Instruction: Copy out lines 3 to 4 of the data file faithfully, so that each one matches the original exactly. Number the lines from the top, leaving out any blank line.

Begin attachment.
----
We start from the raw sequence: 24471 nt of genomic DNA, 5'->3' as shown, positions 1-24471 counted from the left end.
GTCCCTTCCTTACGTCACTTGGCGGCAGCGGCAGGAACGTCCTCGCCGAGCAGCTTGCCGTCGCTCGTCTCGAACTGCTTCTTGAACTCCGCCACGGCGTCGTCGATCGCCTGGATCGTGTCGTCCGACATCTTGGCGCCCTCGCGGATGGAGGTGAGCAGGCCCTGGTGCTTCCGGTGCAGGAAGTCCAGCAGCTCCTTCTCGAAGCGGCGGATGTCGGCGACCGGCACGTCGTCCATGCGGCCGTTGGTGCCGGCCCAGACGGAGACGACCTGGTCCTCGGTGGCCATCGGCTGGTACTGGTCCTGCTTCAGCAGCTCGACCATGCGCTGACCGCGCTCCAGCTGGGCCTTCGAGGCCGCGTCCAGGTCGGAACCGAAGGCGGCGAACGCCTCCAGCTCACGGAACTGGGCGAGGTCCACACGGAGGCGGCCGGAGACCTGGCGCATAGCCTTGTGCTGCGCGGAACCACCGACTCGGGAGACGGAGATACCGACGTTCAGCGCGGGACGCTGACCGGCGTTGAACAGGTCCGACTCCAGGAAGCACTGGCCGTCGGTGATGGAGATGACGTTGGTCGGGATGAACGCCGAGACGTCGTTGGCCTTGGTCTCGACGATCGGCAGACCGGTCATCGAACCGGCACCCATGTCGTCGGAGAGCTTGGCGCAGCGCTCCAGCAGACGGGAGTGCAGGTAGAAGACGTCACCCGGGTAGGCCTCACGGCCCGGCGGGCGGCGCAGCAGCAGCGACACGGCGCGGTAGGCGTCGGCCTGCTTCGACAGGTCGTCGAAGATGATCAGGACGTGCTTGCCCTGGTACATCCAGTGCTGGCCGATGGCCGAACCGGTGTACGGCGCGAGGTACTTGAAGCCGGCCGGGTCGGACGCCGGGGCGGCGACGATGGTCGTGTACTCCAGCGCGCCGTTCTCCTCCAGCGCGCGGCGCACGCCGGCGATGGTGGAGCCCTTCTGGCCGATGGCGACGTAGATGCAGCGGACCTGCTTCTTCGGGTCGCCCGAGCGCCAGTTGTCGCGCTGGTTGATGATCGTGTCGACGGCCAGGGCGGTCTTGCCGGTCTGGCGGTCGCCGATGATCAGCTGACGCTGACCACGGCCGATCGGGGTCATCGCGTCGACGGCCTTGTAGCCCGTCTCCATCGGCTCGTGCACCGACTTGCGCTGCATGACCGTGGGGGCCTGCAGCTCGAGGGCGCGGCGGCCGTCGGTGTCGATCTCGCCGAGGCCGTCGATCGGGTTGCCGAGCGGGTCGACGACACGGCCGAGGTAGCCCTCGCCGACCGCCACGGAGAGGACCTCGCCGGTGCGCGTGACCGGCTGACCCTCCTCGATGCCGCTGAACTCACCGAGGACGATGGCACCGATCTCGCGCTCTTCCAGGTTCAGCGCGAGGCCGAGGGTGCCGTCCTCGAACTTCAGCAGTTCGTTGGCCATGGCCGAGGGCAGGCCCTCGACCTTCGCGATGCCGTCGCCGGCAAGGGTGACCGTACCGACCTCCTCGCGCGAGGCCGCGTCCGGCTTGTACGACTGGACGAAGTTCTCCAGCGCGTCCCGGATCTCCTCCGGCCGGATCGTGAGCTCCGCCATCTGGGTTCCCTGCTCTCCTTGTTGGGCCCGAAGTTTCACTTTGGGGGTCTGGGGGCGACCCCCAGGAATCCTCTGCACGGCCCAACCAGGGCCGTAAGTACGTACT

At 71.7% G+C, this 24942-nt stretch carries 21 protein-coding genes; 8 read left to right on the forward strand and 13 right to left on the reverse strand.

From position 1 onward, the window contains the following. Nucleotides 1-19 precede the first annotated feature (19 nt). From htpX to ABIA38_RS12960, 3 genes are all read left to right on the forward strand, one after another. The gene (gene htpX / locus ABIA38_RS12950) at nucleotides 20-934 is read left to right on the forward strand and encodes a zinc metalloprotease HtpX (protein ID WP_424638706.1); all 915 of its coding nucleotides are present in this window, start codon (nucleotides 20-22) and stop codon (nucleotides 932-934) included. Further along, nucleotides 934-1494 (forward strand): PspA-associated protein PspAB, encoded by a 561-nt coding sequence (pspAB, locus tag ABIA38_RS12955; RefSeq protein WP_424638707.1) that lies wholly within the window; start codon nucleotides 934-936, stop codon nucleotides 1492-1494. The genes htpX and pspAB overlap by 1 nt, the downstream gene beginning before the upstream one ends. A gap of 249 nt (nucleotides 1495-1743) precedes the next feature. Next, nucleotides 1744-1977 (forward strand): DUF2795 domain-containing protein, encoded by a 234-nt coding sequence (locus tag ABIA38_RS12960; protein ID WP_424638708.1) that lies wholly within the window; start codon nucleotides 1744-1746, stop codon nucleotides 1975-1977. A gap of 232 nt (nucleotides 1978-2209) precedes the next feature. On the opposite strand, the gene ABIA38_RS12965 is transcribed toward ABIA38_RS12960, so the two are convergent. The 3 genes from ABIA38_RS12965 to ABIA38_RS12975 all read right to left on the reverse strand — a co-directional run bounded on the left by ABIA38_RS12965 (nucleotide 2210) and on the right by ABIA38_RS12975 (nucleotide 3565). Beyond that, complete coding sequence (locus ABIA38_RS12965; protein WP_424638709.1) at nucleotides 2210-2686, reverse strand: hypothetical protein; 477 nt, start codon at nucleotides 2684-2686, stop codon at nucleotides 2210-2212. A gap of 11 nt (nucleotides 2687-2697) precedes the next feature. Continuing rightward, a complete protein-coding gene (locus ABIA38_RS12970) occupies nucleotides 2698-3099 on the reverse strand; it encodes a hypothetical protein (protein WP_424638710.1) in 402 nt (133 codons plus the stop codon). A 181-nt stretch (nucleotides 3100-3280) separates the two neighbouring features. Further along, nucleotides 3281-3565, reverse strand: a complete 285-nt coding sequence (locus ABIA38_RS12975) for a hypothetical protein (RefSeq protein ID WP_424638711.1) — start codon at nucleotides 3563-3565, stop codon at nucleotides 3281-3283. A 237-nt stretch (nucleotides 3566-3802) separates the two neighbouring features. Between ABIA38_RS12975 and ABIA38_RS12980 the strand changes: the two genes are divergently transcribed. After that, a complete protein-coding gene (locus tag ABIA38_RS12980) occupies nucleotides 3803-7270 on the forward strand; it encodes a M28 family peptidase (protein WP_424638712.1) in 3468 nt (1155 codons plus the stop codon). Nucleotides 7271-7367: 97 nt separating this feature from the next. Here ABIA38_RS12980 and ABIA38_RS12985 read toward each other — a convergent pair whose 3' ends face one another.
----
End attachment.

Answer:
At 71.7% G+C, this 24942-nt stretch carries 21 protein-coding genes; 8 read left to right on the forward strand and 13 right to left on the reverse strand.

From position 1 onward, the window contains the following. Nucleotides 1-19 precede the first annotated feature (19 nt). From htpX to ABIA38_RS12960, 3 genes are all read left to right on the forward strand, one after another. The gene (gene htpX / locus ABIA38_RS12950) at nucleotides 20-934 is read left to right on the forward strand and encodes a zinc metalloprotease HtpX (protein ID WP_424638706.1); all 915 of its coding nucleotides are present in this window, start codon (nucleotides 20-22) and stop codon (nucleotides 932-934) included. Further along, nucleotides 934-1494 (forward strand): PspA-associated protein PspAB, encoded by a 561-nt coding sequence (pspAB, locus tag ABIA38_RS12955; RefSeq protein WP_424638707.1) that lies wholly within the window; start codon nucleotides 934-936, stop codon nucleotides 1492-1494. The genes htpX and pspAB overlap by 1 nt, the downstream gene beginning before the upstream one ends. A gap of 249 nt (nucleotides 1495-1743) precedes the next feature. Next, nucleotides 1744-1977 (forward strand): DUF2795 domain-containing protein, encoded by a 234-nt coding sequence (locus tag ABIA38_RS12960; protein ID WP_424638708.1) that lies wholly within the window; start codon nucleotides 1744-1746, stop codon nucleotides 1975-1977. A gap of 232 nt (nucleotides 1978-2209) precedes the next feature. On the opposite strand, the gene ABIA38_RS12965 is transcribed toward ABIA38_RS12960, so the two are convergent. The 3 genes from ABIA38_RS12965 to ABIA38_RS12975 all read right to left on the reverse strand — a co-directional run bounded on the left by ABIA38_RS12965 (nucleotide 2210) and on the right by ABIA38_RS12975 (nucleotide 3565). Beyond that, complete coding sequence (locus ABIA38_RS12965; protein WP_424638709.1) at nucleotides 2210-2686, reverse strand: hypothetical protein; 477 nt, start codon at nucleotides 2684-2686, stop codon at nucleotides 2210-2212. A gap of 11 nt (nucleotides 2687-2697) precedes the next feature. Continuing rightward, a complete protein-coding gene (locus ABIA38_RS12970) occupies nucleotides 2698-3099 on the reverse strand; it encodes a hypothetical protein (protein WP_424638710.1) in 402 nt (133 codons plus the stop codon). A 181-nt stretch (nucleotides 3100-3280) separates the two neighbouring features. Further along, nucleotides 3281-3565, reverse strand: a complete 285-nt coding sequence (locus ABIA38_RS12975) for a hypothetical protein (RefSeq protein ID WP_424638711.1) — start codon at nucleotides 3563-3565, stop codon at nucleotides 3281-3283. A 237-nt stretch (nucleotides 3566-3802) separates the two neighbouring features. Between ABIA38_RS12975 and ABIA38_RS12980 the strand changes: the two genes are divergently transcribed. After that, a complete protein-coding gene (locus tag ABIA38_RS12980) occupies nucleotides 3803-7270 on the forward strand; it encodes a M28 family peptidase (protein WP_424638712.1) in 3468 nt (1155 codons plus the stop codon). Nucleotides 7271-7367: 97 nt separating this feature from the next. Here ABIA38_RS12980 and ABIA38_RS12985 read toward each other — a convergent pair whose 3' ends face one another.